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Canadian ballot box

How to take this action online? // Photo from Elections Canada

E-voting in Canada, coming soon?

November 14, 2013 — 

Faculty of Law professor Bryan Schwartz is engaged in a range of activities that have a significant impact on law and policy in Canada and beyond. For instance, he recently co-authored a report commissioned by Elections Canada.

The study,  Establishing a Legal Framework for E-voting in Canada, can be found in full here.

A summary of the summary

As the study notes, Canada’s legal framework for voting has been constantly evolving to increase access to voting and “one of the ways that has been discussed to increase access to the electoral system is to allow Canadians to cast a vote using a computer, either from home over the Internet or in a controlled environment, such as a voting kiosk in a designated polling area. This is commonly referred to as e-voting, and is slowly being adopted for local, regional and national elections in jurisdictions around the world.”

It goes on: “The authors of this paper acknowledge that there are legitimate concerns with how e-voting would work and whether technological problems or malicious acts could pose a serious threat to the integrity of an election. We are also keenly aware that our democratic system requires voters to have confidence in the voting process….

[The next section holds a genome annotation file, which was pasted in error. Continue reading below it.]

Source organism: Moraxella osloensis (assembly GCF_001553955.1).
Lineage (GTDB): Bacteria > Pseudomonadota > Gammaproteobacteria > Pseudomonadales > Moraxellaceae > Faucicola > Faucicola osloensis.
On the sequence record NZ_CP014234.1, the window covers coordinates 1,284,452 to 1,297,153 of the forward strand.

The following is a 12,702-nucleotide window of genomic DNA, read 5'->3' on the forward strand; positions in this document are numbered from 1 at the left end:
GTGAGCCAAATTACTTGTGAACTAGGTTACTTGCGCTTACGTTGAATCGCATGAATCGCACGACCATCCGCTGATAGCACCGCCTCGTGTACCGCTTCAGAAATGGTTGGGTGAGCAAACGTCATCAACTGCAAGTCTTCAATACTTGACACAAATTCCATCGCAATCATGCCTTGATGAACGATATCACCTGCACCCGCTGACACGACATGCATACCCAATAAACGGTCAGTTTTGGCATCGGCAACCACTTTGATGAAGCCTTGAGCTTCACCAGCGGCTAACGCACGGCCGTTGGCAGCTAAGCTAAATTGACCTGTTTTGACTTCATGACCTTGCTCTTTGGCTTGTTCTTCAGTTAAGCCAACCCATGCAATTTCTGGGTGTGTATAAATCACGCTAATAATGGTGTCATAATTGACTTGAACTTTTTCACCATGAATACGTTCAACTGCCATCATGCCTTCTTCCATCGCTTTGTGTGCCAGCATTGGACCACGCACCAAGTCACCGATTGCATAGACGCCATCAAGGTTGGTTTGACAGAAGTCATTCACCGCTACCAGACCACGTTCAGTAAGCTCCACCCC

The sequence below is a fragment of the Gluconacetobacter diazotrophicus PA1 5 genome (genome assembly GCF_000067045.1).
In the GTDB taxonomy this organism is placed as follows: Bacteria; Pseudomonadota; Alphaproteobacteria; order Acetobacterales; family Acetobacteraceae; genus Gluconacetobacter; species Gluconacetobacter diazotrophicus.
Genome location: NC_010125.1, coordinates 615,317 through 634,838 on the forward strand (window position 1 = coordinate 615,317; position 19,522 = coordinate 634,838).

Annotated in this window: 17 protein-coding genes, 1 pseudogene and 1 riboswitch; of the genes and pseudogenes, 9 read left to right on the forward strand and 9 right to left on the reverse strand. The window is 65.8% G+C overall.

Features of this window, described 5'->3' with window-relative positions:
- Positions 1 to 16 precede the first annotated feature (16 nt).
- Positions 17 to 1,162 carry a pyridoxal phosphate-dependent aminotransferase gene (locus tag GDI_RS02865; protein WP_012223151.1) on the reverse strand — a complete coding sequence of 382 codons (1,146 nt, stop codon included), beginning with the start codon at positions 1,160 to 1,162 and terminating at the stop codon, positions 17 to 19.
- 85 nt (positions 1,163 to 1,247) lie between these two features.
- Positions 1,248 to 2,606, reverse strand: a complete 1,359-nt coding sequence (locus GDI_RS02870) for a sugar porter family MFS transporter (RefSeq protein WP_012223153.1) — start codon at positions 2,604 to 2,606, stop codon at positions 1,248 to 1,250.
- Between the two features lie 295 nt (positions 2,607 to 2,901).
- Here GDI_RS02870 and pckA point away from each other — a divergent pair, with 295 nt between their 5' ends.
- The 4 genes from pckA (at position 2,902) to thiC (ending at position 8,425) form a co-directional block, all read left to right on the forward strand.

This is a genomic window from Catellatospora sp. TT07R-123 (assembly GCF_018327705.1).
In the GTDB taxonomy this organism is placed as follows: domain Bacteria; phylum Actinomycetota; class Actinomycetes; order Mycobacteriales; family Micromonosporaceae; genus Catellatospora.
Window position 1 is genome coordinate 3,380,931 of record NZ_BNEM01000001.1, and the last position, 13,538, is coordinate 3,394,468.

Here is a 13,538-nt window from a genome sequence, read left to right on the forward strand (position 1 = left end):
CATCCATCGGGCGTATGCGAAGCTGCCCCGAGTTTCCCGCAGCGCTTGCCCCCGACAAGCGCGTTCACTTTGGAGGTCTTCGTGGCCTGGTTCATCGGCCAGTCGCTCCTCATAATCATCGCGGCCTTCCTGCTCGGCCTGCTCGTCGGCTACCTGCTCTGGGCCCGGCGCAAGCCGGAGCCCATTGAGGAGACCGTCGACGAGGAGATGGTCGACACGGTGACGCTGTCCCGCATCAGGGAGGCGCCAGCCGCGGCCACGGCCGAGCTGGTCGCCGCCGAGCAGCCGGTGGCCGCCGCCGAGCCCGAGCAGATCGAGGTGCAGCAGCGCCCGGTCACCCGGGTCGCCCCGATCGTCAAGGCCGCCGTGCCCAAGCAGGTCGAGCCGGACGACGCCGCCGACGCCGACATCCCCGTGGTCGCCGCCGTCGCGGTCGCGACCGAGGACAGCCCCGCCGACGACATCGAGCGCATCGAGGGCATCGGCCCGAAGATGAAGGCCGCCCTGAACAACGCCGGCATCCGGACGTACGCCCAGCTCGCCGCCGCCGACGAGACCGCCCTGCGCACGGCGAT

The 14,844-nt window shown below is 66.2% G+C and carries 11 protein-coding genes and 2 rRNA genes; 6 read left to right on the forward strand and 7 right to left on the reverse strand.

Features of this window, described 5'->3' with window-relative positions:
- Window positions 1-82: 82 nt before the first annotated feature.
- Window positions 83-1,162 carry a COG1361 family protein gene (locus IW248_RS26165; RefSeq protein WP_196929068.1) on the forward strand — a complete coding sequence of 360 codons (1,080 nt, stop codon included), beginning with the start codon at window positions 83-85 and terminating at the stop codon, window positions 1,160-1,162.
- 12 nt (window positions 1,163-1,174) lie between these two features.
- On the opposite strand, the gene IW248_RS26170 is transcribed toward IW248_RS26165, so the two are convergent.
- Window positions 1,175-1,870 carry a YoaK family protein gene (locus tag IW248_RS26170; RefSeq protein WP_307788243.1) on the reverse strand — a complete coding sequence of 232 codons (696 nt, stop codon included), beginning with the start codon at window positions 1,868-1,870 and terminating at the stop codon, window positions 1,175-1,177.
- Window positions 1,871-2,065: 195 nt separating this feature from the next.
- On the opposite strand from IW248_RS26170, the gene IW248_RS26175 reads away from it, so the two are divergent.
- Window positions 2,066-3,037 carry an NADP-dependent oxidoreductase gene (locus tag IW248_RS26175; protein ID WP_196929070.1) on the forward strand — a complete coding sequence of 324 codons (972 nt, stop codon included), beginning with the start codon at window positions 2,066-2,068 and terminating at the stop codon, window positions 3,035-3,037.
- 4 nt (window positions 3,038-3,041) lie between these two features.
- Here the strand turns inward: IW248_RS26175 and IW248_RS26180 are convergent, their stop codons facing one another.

The goal of this paper is to recommend a legal framework for e-voting in Canadian federal electoral events. The research consisted of conducting extensive case studies of other jurisdictions’ legal frameworks and experiences, which were then synthesized to present the most pertinent details. Based on this literature review, we present our findings and recommendations on what should be included in a Canadian framework.

The goal of this paper is not to advocate for or against e-voting, but rather to identify what issues a legal framework should address to minimize the risks associated with e-voting and ensure that Canadians can have confidence in the process.

At the minimum, e-voting should be as secure and reliable as special balloting currently conducted by mail. Ideally, it should also meet the following attributes and values that Canadians currently have under the paper-based system:

  • facilitated accessibility and reasonable accommodation
  • voter anonymity
  • fairness
  • accurate and prompt results
  • comprehensible and transparent processes
  • system security and risk assessment
  • detection of problems and remedial contingencies
  • legislative certainty and finality
  • effective and independent oversight
  • cost justification and efficiency

…Ultimately, whether we use paper or computers to vote, the goal should be to ensure as many Canadians vote as possible, while providing the public confidence that the voting process will perform as Canada’s democratic tradition requires.”

Given increased access to voting, if you don’t vote, are you an idiot?

Research at the University of Manitoba is partially supported by funding from the Government of Canada Research Support Fund.

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